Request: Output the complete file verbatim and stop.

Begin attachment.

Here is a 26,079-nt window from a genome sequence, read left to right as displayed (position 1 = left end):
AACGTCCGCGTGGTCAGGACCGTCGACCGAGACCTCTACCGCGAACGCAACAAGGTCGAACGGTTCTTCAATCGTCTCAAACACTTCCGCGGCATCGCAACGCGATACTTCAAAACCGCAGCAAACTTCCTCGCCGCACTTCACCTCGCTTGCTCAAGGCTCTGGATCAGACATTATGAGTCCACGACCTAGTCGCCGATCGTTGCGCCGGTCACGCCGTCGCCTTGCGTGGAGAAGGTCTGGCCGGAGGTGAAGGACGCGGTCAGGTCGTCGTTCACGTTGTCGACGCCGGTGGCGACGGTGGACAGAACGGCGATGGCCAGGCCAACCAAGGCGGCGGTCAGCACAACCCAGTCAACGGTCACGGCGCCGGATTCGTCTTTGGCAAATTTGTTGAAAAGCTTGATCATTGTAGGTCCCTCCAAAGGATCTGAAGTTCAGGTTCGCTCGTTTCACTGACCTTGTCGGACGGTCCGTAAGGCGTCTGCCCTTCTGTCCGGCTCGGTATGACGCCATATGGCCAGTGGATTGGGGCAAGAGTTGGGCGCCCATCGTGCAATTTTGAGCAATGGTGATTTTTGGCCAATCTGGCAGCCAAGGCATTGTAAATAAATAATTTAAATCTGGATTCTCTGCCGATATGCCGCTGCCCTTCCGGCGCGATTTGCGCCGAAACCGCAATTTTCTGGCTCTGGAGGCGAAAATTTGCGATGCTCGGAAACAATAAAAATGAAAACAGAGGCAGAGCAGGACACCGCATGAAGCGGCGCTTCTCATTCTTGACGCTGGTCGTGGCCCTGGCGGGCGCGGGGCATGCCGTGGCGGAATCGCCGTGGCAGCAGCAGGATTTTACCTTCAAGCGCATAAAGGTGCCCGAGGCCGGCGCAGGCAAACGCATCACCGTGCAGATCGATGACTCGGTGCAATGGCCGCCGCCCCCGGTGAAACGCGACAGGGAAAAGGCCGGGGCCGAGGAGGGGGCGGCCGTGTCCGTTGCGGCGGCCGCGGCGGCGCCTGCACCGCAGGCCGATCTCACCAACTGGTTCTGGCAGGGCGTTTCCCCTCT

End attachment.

Here is a 26,079-nt window from a genome sequence, read left to right as displayed (position 1 = left end):
AACGTCCGCGTGGTCAGGACCGTCGACCGAGACCTCTACCGCGAACGCAACAAGGTCGAACGGTTCTTCAATCGTCTCAAACACTTCCGCGGCATCGCAACGCGATACTTCAAAACCGCAGCAAACTTCCTCGCCGCACTTCACCTCGCTTGCTCAAGGCTCTGGATCAGACATTATGAGTCCACGACCTAGTCGCCGATCGTTGCGCCGGTCACGCCGTCGCCTTGCGTGGAGAAGGTCTGGCCGGAGGTGAAGGACGCGGTCAGGTCGTCGTTCACGTTGTCGACGCCGGTGGCGACGGTGGACAGAACGGCGATGGCCAGGCCAACCAAGGCGGCGGTCAGCACAACCCAGTCAACGGTCACGGCGCCGGATTCGTCTTTGGCAAATTTGTTGAAAAGCTTGATCATTGTAGGTCCCTCCAAAGGATCTGAAGTTCAGGTTCGCTCGTTTCACTGACCTTGTCGGACGGTCCGTAAGGCGTCTGCCCTTCTGTCCGGCTCGGTATGACGCCATATGGCCAGTGGATTGGGGCAAGAGTTGGGCGCCCATCGTGCAATTTTGAGCAATGGTGATTTTTGGCCAATCTGGCAGCCAAGGCATTGTAAATAAATAATTTAAATCTGGATTCTCTGCCGATATGCCGCTGCCCTTCCGGCGCGATTTGCGCCGAAACCGCAATTTTCTGGCTCTGGAGGCGAAAATTTGCGATGCTCGGAAACAATAAAAATGAAAACAGAGGCAGAGCAGGACACCGCATGAAGCGGCGCTTCTCATTCTTGACGCTGGTCGTGGCCCTGGCGGGCGCGGGGCATGCCGTGGCGGAATCGCCGTGGCAGCAGCAGGATTTTACCTTCAAGCGCATAAAGGTGCCCGAGGCCGGCGCAGGCAAACGCATCACCGTGCAGATCGATGACTCGGTGCAATGGCCGCCGCCCCCGGTGAAACGCGACAGGGAAAAGGCCGGGGCCGAGGAGGGGGCGGCCGTGTCCGTTGCGGCGGCCGCGGCGGCGCCTGCACCGCAGGCCGATCTCACCAACTGGTTCTGGCAGGGCGTTTCCCCTCT